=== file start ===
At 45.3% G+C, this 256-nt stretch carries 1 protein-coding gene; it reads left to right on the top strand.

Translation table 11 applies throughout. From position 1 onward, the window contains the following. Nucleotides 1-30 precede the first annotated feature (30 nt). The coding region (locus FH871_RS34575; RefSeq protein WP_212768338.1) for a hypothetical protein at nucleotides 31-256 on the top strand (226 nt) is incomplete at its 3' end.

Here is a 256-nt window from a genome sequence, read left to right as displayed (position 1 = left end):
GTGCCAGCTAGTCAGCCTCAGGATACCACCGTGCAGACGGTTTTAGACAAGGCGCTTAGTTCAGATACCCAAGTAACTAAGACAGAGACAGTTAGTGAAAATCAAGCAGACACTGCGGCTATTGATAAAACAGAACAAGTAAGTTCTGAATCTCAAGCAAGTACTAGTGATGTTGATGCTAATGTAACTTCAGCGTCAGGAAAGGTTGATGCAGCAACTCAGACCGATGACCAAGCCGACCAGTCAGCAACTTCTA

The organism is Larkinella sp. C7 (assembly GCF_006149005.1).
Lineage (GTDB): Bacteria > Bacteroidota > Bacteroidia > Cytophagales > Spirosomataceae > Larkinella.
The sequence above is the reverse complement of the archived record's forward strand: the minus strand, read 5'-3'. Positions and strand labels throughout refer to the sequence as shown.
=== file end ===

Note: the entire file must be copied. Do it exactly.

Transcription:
At 45.3% G+C, this 256-nt stretch carries 1 protein-coding gene; it reads left to right on the top strand.

Translation table 11 applies throughout. From position 1 onward, the window contains the following. Nucleotides 1-30 precede the first annotated feature (30 nt). The coding region (locus FH871_RS34575; RefSeq protein WP_212768338.1) for a hypothetical protein at nucleotides 31-256 on the top strand (226 nt) is incomplete at its 3' end.

Here is a 256-nt window from a genome sequence, read left to right as displayed (position 1 = left end):
GTGCCAGCTAGTCAGCCTCAGGATACCACCGTGCAGACGGTTTTAGACAAGGCGCTTAGTTCAGATACCCAAGTAACTAAGACAGAGACAGTTAGTGAAAATCAAGCAGACACTGCGGCTATTGATAAAACAGAACAAGTAAGTTCTGAATCTCAAGCAAGTACTAGTGATGTTGATGCTAATGTAACTTCAGCGTCAGGAAAGGTTGATGCAGCAACTCAGACCGATGACCAAGCCGACCAGTCAGCAACTTCTA

The organism is Larkinella sp. C7 (assembly GCF_006149005.1).
Lineage (GTDB): Bacteria > Bacteroidota > Bacteroidia > Cytophagales > Spirosomataceae > Larkinella.
The sequence above is the reverse complement of the archived record's forward strand: the minus strand, read 5'-3'. Positions and strand labels throughout refer to the sequence as shown.